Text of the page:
NCHS Students Share Quarantine Experiences Through Podcasts
Since the COVID-19 outbreak, a number of NCHS students have been sharing their thoughts and experiences through podcasts that describe how living through the pandemic has affected their lives. As part of a class project at the high school, approximately sixty-five students, freshman through senior, taking Music Tech I and Music Tech II, have been asked to record podcasts to document their feelings over the past several weeks when social distancing, living in quarantine and distance learning took effect.
The students’ teacher, Anna Moody, labeled the assignment “To My 35-Year-Old Self” and asked her class to design their podcasts as a record not only for the present but the future. “This audio blog will give you real time documentation of what happened from your perspective,” she told her students, in her initial instructions. “We want to memorialize this time and be able to revisit when you are an adult with a family of your own.”
Ms. Moody suggested her students present observations from all levels and perspective, be it from a personal or family, community or global outlook. She gave them latitude to talk about whatever topic they chose, suggested other family members participate, and required each of their six individual podcasts be at least 90 seconds long and include music at the beginning and end. Most of the projects are between two and six minutes in length.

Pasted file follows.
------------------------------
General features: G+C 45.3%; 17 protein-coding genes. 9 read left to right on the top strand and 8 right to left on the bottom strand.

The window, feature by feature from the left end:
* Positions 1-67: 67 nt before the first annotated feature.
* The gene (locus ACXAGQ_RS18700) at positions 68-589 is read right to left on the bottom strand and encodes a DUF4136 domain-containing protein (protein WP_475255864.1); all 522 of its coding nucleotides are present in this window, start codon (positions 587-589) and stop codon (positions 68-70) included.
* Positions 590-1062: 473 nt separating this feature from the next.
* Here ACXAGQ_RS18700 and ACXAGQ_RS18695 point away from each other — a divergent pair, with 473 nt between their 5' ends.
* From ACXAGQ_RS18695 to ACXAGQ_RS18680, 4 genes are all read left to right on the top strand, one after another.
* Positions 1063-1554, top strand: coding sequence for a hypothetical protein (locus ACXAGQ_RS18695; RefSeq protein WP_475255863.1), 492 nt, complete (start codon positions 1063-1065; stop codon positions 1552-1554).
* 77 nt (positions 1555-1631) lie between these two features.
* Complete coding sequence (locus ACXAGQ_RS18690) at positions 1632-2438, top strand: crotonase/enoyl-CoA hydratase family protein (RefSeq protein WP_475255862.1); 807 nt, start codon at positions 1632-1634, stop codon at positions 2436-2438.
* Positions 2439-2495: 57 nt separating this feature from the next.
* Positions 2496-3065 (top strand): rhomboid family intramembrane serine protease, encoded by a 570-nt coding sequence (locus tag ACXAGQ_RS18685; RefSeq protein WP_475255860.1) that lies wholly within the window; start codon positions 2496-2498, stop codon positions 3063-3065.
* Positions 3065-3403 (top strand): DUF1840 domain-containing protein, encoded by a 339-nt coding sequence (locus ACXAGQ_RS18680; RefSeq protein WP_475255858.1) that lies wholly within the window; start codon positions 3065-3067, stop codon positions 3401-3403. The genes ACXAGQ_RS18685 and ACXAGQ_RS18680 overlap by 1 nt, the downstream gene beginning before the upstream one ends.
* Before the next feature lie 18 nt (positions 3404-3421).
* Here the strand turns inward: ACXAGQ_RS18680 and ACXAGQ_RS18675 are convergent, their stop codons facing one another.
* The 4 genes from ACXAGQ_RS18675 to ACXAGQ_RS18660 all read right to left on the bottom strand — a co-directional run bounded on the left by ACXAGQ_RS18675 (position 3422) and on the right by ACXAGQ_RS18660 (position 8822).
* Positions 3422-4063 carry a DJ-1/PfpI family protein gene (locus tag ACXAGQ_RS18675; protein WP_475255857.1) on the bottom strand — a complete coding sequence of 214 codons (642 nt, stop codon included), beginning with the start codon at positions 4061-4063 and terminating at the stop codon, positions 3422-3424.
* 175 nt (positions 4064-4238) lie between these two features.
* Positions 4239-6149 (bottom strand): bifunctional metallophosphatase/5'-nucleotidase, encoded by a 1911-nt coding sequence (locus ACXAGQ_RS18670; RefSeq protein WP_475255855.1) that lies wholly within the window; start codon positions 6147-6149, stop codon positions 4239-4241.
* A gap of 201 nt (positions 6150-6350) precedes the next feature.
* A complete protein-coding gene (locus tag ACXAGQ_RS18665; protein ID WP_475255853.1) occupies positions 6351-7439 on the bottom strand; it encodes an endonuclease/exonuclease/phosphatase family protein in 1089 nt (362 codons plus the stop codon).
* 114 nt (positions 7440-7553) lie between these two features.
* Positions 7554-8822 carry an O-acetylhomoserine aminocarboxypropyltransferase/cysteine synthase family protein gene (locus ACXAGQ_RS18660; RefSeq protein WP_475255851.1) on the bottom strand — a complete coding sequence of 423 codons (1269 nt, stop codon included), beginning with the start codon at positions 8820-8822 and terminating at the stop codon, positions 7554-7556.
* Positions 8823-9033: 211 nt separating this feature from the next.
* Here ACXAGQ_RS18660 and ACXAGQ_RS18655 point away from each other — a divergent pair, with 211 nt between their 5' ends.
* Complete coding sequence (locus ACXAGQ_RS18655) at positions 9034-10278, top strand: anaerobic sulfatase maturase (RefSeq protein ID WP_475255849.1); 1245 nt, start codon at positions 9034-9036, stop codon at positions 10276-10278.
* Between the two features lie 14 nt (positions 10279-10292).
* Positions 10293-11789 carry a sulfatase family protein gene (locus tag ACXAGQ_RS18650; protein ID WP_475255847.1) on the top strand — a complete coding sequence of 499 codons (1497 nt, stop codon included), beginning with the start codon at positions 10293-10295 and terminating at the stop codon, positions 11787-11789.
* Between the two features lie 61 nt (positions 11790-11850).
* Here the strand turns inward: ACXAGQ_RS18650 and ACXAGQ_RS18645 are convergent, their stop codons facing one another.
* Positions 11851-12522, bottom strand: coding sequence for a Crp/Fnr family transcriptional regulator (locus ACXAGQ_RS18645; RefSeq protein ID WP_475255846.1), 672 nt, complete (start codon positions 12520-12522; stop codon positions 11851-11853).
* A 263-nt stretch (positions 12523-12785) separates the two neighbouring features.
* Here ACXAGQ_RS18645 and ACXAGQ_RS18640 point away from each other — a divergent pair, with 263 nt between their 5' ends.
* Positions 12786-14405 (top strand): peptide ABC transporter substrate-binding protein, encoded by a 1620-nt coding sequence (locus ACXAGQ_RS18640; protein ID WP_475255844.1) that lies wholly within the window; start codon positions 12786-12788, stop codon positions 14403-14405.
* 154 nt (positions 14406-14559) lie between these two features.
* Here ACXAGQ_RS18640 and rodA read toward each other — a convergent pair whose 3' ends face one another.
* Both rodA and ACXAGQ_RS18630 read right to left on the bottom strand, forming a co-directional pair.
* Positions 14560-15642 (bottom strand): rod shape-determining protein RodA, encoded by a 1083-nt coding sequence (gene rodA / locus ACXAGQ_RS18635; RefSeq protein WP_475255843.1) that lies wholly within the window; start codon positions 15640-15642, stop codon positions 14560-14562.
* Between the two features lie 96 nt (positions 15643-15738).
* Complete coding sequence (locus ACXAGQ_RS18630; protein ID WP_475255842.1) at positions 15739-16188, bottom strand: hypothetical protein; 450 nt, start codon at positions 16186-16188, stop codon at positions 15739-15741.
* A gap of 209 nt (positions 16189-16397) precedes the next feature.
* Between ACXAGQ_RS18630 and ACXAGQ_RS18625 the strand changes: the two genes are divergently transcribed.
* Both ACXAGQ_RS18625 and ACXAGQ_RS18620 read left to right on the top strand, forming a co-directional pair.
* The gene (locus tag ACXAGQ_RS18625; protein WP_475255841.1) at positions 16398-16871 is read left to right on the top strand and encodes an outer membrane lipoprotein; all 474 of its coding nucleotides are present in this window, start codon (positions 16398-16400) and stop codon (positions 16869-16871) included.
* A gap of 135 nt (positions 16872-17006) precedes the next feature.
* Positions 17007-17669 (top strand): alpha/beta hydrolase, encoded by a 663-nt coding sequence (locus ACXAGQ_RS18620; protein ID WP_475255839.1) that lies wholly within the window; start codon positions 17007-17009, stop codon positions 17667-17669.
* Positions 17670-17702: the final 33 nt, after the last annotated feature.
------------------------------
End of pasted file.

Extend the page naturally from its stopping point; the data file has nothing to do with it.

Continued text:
What started out as a school assignment took on much deeper meaning as the quarantine continued, and the project went beyond the classroom for many students. In their podcasts, they began sharing personal and enduring stories about how making the recordings themselves was providing new insights into what it was like living through a pandemic. One subject that arose was how their podcasts may possibly be used in classrooms as a history lesson for future generations learning what life was like for high school students in 2020.
Without realizing it, this pandemic has changed you, your friends and family, and the entire world,” added Ms. Moody, to her students. “People will be talking about this for generations to come. We are living history.”
Listen to some of the exemplary final projects below: